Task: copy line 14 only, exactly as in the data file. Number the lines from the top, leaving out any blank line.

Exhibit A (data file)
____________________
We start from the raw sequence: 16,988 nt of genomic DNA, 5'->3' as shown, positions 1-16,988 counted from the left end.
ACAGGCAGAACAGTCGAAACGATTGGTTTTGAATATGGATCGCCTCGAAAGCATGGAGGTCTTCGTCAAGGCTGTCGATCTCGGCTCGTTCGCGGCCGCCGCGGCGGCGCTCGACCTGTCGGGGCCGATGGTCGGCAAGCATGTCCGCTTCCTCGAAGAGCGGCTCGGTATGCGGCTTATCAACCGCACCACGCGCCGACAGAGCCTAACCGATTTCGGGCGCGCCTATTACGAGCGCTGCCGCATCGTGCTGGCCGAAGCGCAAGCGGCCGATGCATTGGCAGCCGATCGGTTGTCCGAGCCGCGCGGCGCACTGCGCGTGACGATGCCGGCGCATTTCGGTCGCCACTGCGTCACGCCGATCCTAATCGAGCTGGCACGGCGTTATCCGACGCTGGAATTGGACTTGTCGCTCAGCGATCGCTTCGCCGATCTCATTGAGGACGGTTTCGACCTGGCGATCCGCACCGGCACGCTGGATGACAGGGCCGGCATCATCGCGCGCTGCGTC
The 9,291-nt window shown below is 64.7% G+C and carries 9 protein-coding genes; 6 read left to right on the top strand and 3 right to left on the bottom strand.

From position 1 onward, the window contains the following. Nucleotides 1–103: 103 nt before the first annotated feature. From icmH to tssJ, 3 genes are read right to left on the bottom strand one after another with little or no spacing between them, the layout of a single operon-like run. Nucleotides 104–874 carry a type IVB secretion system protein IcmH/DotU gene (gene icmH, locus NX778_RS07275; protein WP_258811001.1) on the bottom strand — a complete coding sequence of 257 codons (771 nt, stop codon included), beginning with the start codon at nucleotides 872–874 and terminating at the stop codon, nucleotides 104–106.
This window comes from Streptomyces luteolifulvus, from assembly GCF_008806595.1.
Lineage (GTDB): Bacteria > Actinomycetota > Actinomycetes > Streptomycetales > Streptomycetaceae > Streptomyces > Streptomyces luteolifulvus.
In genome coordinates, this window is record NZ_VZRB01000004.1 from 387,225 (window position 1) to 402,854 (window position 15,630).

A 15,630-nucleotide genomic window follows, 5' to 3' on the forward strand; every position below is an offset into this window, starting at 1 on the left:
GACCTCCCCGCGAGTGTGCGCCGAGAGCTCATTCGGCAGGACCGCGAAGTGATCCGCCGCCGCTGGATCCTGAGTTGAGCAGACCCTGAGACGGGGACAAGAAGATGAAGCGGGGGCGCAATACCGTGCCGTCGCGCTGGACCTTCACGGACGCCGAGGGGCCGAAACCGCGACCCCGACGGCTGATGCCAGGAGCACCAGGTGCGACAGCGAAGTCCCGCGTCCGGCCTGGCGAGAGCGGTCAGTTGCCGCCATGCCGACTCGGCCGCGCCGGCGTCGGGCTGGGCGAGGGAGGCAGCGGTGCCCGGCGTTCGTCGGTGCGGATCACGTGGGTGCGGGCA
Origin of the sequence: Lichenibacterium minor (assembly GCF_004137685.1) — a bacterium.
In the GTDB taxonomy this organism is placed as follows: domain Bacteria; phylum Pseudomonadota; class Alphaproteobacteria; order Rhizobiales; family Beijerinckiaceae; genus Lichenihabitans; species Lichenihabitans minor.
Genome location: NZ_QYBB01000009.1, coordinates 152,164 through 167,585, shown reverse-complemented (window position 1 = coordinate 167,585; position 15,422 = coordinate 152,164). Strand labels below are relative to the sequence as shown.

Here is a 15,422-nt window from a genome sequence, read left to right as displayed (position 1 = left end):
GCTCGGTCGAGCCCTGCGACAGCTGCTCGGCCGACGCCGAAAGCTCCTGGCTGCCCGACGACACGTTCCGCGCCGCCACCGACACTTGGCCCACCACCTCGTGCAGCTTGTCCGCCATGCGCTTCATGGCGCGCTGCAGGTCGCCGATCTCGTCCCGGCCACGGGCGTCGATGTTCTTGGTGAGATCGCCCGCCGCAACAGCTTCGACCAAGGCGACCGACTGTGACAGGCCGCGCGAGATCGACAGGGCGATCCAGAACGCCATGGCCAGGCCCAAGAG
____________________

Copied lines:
GCTCGGTCGAGCCCTGCGACAGCTGCTCGGCCGACGCCGAAAGCTCCTGGCTGCCCGACGACACGTTCCGCGCCGCCACCGACACTTGGCCCACCACCTCGTGCAGCTTGTCCGCCATGCGCTTCATGGCGCGCTGCAGGTCGCCGATCTCGTCCCGGCCACGGGCGTCGATGTTCTTGGTGAGATCGCCCGCCGCAACAGCTTCGACCAAGGCGACCGACTGTGACAGGCCGCGCGAGATCGACAGGGCGATCCAGAACGCCATGGCCAGGCCCAAGAG